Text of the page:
Ryan Gosling in First Man.
(photo credit: UNIVERSAL PICTURES)
Coming off his Academy Award for La La Land as the youngest Best Director in Oscar history, Damien Chazelle had all eyes on him. Attempting to take one giant leap for all moviekind, the 33-year-old chose to film a historical moment permanently fused to the collective American conscious.
“First Man,” is a biopic that focuses on Neil Armstrong and the eight years that led up to the success of the first moon landing. A surprising choice, the film places NASA and the astronauts in the background and tries to launch Armstrong and his emotional turmoil into the forefront. It’s a tactic that largely fails.
At first glance, First Man is a lot like Chazelle’s other movies
. It has the emotional grip and high stakes intensity of his debut Whiplash. It features a brooding Ryan Gosling and the energetic direction of his Oscar darling La La Land. Yet, First Man never quite resonates or takes off.
For one thing, it’s long. Clocking in at two hours and 20 minutes, the film
could have easily trimmed 45 minutes. Chazelle clearly wants to take his time and build tension, but for a story that’s essentially just a series of test flights and astronaut funerals, the conceit gets tiring.
The film is dark and dismal. Chazelle makes a choice to trade in a triumphant story of patriotism and American achievement for a bleak and introspective film about loss and legacy.
One can only imagine what Clint Eastwood, who was attached to the project back in 2003, could have done here. Eastwood knows how to milk the majesty of American heroism and diligence like no other. Chazelle’s attempt mostly just reeks of pretension.
All of that being said, First Man is a technical marvel. Cinematographer Linus Sandgren, who worked with Chazelle on La La Land, captures the spectacle of space travel without being overly showy. His shots are meticulous and gorgeous.
Scenes of Armstrong attempting to pilot a ship, which reoccur throughout the film, are so effective that they induce claustrophobia, transporting viewers to the seat of action. As the rocket fuel ignites the blast beneath the ship, audience members are thrust into the back of their seats, cheeks flapping with the propulsive force of the film’s sound.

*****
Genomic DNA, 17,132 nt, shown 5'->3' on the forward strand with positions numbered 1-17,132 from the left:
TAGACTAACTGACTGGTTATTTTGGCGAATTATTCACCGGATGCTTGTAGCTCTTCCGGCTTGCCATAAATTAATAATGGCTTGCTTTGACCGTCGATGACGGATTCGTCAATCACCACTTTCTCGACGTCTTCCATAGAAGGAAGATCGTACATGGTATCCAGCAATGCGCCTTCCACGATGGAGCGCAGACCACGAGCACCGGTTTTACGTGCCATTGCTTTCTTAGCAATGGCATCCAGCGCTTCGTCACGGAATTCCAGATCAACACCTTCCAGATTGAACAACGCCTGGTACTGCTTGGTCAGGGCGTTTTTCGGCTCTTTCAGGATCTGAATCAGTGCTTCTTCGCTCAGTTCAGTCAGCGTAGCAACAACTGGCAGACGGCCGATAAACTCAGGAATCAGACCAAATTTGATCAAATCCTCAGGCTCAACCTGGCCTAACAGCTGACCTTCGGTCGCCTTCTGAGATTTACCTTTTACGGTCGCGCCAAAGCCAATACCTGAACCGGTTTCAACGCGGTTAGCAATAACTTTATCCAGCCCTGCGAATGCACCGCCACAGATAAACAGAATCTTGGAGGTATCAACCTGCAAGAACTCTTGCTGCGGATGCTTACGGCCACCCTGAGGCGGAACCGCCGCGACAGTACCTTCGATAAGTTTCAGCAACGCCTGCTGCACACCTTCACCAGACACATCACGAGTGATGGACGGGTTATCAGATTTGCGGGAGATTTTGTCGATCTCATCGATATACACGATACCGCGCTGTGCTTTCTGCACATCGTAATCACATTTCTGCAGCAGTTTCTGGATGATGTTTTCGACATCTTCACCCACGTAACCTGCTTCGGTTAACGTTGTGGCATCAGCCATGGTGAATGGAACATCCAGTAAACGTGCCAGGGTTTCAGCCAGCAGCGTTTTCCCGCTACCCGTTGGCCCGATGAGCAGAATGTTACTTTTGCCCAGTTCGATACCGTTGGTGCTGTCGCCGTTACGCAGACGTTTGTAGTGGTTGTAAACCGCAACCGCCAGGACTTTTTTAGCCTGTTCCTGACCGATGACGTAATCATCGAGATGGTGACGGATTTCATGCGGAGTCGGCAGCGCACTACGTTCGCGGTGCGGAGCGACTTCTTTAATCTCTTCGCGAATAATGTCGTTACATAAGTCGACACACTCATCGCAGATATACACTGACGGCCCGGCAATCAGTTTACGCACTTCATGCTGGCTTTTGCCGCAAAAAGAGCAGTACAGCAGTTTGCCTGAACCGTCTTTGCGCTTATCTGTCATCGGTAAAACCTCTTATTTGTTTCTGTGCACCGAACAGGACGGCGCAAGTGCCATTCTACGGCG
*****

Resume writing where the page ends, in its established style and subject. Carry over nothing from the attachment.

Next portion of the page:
At times it feels more like a Disney World ride and less like a movie, but that’s OK. At these moments, Chazelle is most effective.
Ryan Gosling, who takes on the title role, is working overtime to make Chazelle’s vision work. As the emotional core of the film, he turns in an understated and thoughtful performance. It might not be enough to save the movie, but a lesser actor couldn’t accomplish what Gosling does with a glance or a furrowed brow.
Claire Foy, known for her performance as Queen Elizabeth II on Netflix’s The Crown, one-ups Gosling, playing Armstrong’s burdened wife. Her expressive eyes and righteous indignation anchor the viewer in the familial reality of Armstrong’s undertaking.
Though visually stupendous, especially if seen in IMAX for a few glorious moon sequences, First Man fails to say much, despite its potential political undertones. Not helping is the film’s astoundingly and overwhelmingly white male cast.
Viewers eager to see an exuberant, colorful and diverse retelling of the Armstrong space saga should turn instead to last year’s Hidden Figures.
Each year, reaching back to 2013, a talented director mounts an Oscar-ready film project about outer space. This trend has given us Alfonso Cuaron’s Gravity, Christopher Nolan’s Interstellar, and Ridley Scott’s The Martian, among others. Where “First Man” succeeds in emotional maturity and visual marvel, it never is able to capture the film magic of its genre’s predecessors.
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